We recently showed that stimulation of mouse and human DC-specific intercellular adhesion molecule-3 -grabbing non-integrin (SIGN) homologs induces a higher expression of SOCS1, whereas the stimulation of TLR2 results in lower SOCS1 expression (30). High SOCS1 expression results in lower expression of IL-12 in the context of M. tuberculosis infection. Inhibiting SOCS1 by RNA interference enhanced IL-12 expression and reduced intracellular bacterial loads. Therefore, we investigated whether day-1 and -5 Ags also influenced TLR2-mediated SOCS1 expression. Because Rv2463 (a day-1 Ag) and Rv3416 (a day-5 Ag) were the most potent in downmodulating DC activation (Table IV) and were also detected in vivo in infected mice, we chose to carry out subsequent experiments with these two Ags.
To investigate modulations in SOCS1 expression from TLR2, DCs transfected with Rv2463 or Rv3416 were stimulated with Pam3Csk4, a characterized TLR2 ligand, and SOCS1 levels were monitored. As shown in Fig. 4A, TLR2 induced SOCS1 expression at 24 h in mock-transfected DCs. However, in DCs transfected with Rv2463, TLR2 induced a strong expression of SOCS1 within 12 h, indicating advancement in kinetics of expression. Likewise, in DCs transfected with Rv3416, a higher expression of SOCS1 was evident at 12 and 24 h of TLR2 stimulation, indicating advanced kinetics along with prolonged expression. These results indicate that day-1 and -5 Ags quantitatively and kinetically increased SOCS1 expression in DCs. These results also suggest that the downmodulatory effects of SOCS1 could be initiated early in the course of infection.
Day-1 and -5 Ag(s) downmodulate TLR2-mediated IL-12 expression from DCs
We next investigated whether higher expression of SOCS1 would translate into subversion of IL-12 production, thereby influencing the induction of suppressor responses. It has been argued that ligation of TLR2 by M. tuberculosis activates DCs, leading to greater expression of IL-12 and protective immune responses (31). Therefore, we stimulated Rv2463- or Rv3416-transfected DCs with Pam3Csk4. As shown in Fig. 4B and 4C, both Ags downmodulated TLR2-induced IL-12 and -6 production. Rv2463, a day-1 Ag, was more potent than Rv3416, a day-5 Ag, in downmodulating IL-12, indicating that subversion of signal 3 via expression of SOCS1 early during immune priming could result in the inhibition of subsequent Th1 responses from these DCs.
Day-1 and -5 Ag(s) downmodulate oxidative burst from infected DCs
We demonstrated earlier that CFP-10 impairs the generation of an oxidative burst from mycobacteria-infected DCs (25). This consequently leads to increased survival and multiplication of mycobacteria. Therefore, we investigated whether day-1 and -5 Ags would mimic the action of CFP-10 in preventing the generation of ROS. To that end, we stimulated Rv2463- or Rv3416-transfected DCs with M. bovis BCG and monitored the ROS levels by flow cytometry. As shown in Fig. 5, stimulation of MOCK-transfected DCs with BCG led to an increase in ROS levels with time (Fig. 5A, 5D, 5G). In contrast, BCG stimulation of Rv2463-transfected (Fig. 5B, 5E, 5H) or Rv3416-transfected (Fig. 5C, 5F, 5I) DCs prevented ROS generation by M. bovis BCG. These results indicate that day-1 and -5 Ags prevent the generation of oxidative burst in DCs that would lead to better survival of the pathogen in these cells.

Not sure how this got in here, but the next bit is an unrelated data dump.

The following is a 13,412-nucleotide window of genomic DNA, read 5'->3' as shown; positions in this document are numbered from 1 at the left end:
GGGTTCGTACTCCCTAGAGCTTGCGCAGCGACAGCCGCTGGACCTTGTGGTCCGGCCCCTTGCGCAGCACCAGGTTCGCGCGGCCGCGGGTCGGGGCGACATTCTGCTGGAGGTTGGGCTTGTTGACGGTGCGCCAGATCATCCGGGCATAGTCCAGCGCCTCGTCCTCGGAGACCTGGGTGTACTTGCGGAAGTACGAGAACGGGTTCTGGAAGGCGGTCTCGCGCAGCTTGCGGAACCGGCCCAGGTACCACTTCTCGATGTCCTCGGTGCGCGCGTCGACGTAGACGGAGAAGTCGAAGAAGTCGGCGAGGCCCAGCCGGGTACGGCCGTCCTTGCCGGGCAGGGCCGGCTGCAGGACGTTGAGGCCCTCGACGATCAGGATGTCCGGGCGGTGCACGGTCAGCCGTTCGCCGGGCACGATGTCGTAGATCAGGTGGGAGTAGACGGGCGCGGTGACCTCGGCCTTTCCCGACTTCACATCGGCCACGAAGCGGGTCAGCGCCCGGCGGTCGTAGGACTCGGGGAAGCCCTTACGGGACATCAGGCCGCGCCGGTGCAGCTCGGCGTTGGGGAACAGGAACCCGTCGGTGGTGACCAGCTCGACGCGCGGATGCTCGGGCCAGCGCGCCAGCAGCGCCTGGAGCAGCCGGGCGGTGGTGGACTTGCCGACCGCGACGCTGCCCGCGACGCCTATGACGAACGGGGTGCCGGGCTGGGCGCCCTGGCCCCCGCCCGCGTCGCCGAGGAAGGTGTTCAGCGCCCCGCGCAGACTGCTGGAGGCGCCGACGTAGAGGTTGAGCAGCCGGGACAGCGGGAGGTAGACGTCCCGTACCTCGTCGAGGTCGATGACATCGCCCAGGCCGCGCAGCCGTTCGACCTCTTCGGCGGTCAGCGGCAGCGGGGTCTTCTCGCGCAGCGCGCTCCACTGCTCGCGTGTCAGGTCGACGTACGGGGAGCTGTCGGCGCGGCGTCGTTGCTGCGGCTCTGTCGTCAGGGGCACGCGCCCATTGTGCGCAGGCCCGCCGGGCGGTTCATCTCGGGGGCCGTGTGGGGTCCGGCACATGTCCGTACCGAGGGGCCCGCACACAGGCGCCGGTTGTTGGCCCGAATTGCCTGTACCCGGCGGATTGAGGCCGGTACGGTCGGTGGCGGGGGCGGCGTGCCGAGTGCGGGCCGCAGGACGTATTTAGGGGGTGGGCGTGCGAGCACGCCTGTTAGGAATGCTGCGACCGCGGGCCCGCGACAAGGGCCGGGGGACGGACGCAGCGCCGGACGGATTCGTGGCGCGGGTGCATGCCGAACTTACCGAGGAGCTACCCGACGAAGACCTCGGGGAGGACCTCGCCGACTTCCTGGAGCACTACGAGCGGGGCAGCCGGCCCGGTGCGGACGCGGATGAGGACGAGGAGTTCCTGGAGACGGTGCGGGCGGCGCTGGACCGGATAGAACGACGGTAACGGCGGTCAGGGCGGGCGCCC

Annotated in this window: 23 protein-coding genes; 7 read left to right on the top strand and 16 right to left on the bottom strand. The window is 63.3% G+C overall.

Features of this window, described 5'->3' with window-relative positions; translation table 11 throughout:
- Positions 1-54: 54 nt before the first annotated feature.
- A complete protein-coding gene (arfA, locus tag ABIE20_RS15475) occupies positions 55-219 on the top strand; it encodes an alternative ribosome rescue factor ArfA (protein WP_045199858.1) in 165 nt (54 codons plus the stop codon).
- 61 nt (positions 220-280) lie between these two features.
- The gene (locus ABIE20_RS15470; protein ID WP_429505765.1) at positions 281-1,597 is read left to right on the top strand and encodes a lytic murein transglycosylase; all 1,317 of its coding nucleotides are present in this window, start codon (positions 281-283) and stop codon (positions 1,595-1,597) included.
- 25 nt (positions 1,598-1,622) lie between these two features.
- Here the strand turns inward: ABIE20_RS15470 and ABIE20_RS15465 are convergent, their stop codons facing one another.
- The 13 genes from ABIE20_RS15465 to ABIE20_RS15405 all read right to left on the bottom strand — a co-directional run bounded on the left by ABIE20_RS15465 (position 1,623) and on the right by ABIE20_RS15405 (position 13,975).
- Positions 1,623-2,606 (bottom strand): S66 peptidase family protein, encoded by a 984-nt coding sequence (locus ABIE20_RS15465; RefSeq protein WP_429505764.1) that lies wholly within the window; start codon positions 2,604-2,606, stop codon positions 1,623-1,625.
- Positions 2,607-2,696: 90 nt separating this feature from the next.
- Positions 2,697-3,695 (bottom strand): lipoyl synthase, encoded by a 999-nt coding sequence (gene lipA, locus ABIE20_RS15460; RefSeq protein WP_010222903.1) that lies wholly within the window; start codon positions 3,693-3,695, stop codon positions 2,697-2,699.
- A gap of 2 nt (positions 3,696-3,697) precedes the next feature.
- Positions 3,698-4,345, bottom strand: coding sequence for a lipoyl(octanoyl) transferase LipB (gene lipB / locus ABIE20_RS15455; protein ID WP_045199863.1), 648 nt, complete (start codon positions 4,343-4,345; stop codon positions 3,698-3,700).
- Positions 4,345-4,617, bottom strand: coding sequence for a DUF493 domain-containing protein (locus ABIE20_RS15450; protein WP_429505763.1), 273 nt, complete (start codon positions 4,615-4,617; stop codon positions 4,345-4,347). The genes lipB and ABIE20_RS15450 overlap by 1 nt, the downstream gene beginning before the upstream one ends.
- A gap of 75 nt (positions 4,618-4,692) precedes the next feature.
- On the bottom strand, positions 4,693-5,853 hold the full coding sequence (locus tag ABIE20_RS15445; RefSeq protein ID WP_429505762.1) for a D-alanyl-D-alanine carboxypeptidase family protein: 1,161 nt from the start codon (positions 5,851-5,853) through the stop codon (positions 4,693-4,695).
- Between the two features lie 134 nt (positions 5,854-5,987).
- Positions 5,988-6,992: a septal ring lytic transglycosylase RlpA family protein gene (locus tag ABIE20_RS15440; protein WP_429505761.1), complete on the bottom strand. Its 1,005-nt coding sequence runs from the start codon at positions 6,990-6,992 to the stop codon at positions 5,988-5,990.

Day-1 and -5 Ag(s) downmodulate key macrophage functions
In parallel, we similarly investigated the ability of these two Ags to modulate critical functions of macrophages. As with DCs, we investigated modulations in TLR2-mediated SOCS1 expression. As shown in Fig. 6A, TLR2 stimulation alone did not result in any significant increase in SOCS1 levels. However, the day-5 Ag Rv3416 increased SOCS1 expression in macrophages, whereas the day 1 Ag Rv2463 had minimal effect. This indicates that in macrophages, TLR2 responses are downmodulated at later times postinfection by increased SOCS1 expression, whereas early responses may not contribute toward SOCS1 regulation. We were unable to detect IL-12 expression from TLR2-stimulated THP-1 cells; therefore, modulations of this cytokine could not be investigated. However, we carried out similar experiments with mouse peritoneal macrophages. As shown in Fig. 6B and 6C, Rv2463 and Rv3416 significantly downmodulated TLR2-induced IL-12 and -6 expression in mouse macrophages. These results indicate that similar to DCs, these Ags downmodulated proinflammatory cytokine secretion from macrophages.
We next investigated the modulation of the reactive nitrogen pathway by monitoring the levels of inducible NO synthase (iNOS)2, a key enzyme involved in the generation of reactive nitrogen species, immediately following infection (8). Interestingly, in human THP-1 macrophages, the day-1 Ag Rv2463 downmodulated iNOS2 expression, whereas the day-5 Ag Rv3416 had no significant effect (Fig. 7A). We also monitored the ability of these two Ags to modulate NO production. As shown in Fig. 7B, in human THP-1 macrophages, Rv2463 downmodulated LPS-induced nitrite production, whereas Rv3416 had minimal effects. In mouse peritoneal macrophages, both Ags downmodulated iNOS2 expression, although the downmodulation was better with the day-5 Ag Rv3416 (Fig. 7C). Similarly, Rv2463 downmodulated NO levels in peritoneal macrophages, whereas Rv3416 had minimal effects (Fig. 7D).